Top Philadelphia Wedding Planners
BY WENDIE PECHARSKY
Tent set up outside the Horticulture Center at Fairmount Park
There has been an explosion of creativity surrounding wedding planning, as couples look to conceive truly one-of-a-kind events. We spoke to four of Philadelphia’s top wedding planners to find out what has come to the forefront of this season’s celebrations.
|Setting prepared by The Wedding Planner|
Settings With Style
“Wedding décor is becoming highly personalized and unique,” says Kathy Bado of The Wedding Factor (267-408-6025; theweddingfactor.com). “Couples are renting furniture and bringing in chaise lounges and the like to give their venue a special homey ambience.” Brides are also using specialty items like mirrored or butcher-block tabletops, sofa groupings and lighted cubes for side tables, says Bado. Another way couples create intimacy is by using fabric drapes or paper banners and streamers to carve out “rooms within rooms.” This works especially well in venues like renovated warehouses or large ballrooms, which can have a cavernous feel, says Beka Rendell of Styled Creative (116 Arch St.; styledcreative.com). “The use of paper products has exploded,” says Rendell. “It has evolved way past Japanese lanterns. Oversize paper flowers are also very hot. Often they will be hung installation-style behind the band to create a focal point.” Rustic décor is another popular trend, according to Gina Sole of The Wedding Planner (301 S. 18th St.; instyleplanners.com). “I often hunt around for outdoor spaces full of trees and lush greenery where we can set up tents and fire pits,” she notes.
Colors from the Catwalk
Wedding trends often follow the inclinations of fashion and interior design, says Rendell. This fall, that means neutrals and metallics, with pops of color for accents. “We are not seeing the traditional burnt oranges and ambers that usually signal the season,” she says—rather, a lot of ivory, cream, copper, heather gray, olive and silver. “It’s a look of understated elegance,” says Lynda Barness of I Do Wedding Consulting (215-262-8188; idoplan.com). “Most brides want colors that are classic and timeless. They want something that will look good down the road.” However, even the most formal settings are often enlivened by the use of bold hues like electric blue, orange and crimson for napkins, chargers and centerpiece containers, says Sole.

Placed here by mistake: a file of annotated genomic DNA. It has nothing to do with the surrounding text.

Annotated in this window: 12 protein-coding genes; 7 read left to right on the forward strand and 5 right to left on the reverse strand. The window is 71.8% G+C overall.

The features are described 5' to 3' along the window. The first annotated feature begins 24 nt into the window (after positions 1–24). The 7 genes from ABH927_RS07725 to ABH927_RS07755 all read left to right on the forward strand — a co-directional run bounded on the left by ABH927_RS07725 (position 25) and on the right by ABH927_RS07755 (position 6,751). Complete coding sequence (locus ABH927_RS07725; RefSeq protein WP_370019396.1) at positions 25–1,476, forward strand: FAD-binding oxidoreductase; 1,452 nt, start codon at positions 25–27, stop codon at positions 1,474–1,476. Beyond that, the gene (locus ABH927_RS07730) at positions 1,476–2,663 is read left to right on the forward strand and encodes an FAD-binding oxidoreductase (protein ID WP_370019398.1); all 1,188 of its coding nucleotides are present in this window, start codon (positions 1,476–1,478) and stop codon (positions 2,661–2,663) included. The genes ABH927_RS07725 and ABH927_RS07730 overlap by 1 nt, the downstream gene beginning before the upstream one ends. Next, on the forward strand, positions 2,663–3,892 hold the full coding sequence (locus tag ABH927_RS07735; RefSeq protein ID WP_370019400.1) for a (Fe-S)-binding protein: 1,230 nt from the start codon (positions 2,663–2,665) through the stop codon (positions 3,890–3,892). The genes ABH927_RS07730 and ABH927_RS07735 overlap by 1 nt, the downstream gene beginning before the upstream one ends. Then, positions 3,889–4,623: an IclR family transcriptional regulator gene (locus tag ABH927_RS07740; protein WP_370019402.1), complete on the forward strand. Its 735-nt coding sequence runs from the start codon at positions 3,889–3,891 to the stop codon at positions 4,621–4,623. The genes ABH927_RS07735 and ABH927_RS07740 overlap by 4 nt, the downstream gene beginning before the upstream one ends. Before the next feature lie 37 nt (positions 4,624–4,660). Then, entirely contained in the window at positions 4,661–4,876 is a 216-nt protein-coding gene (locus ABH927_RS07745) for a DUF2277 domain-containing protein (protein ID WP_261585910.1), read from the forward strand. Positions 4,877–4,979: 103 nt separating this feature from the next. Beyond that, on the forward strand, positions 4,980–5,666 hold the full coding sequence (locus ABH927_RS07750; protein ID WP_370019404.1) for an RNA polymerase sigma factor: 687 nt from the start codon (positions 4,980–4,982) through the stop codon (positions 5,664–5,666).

Go for the Glow
Lighting is one trend that literally has transformed the classic wedding reception, albeit in a very subtle way. “Pink or amber light that is projected onto the ceilings and walls is not something your guests will notice, per se, but it adds to the overall effect of the room and makes it look beautiful—and is great for photography,” says Barness. Popular techniques include up-lighting columns, pin-spotting centerpieces and using a wash of color (or colors) on the dance floor. Some couples are even opting for elaborate installations using wall-size screens on which images can be projected. These images can be fixed or rotating, depending on the effect they want to create. “For their cocktail hour, one couple had a wall of falling water; another chose to be married in front of an image of a snow-covered birchwood forest,” says Rendell.
Mix it Up
Multiple musical genres are the rule of the day when it comes to weddings, says Bado. Couples are choosing to tailor their tunes to specific intervals, for example, using a live jazz group during dinner, a salsa band while dessert is served and a great club DJ for an afterparty-type finish. Other options include strolling violinists and even intricate productions by musical performance artists. Says Rendell, “I had a couple who wanted to use an Earth Harp for their cocktail hour.” (For the uninitiated, an Earth Harp is a large-scale architectural instrument whose base rests on a stage or on the ground and whose strings stretch out over the audience and attach to an adjacent structure. Performers wear rosin-covered cotton gloves and run their fingertips along the strings to generate a cellolike sound.)
PHOTOGRAPHS BY ART OF LOVE (TABLE); PHILIP GABRIEL (TENT); SUSAN STRIPLING (PIES)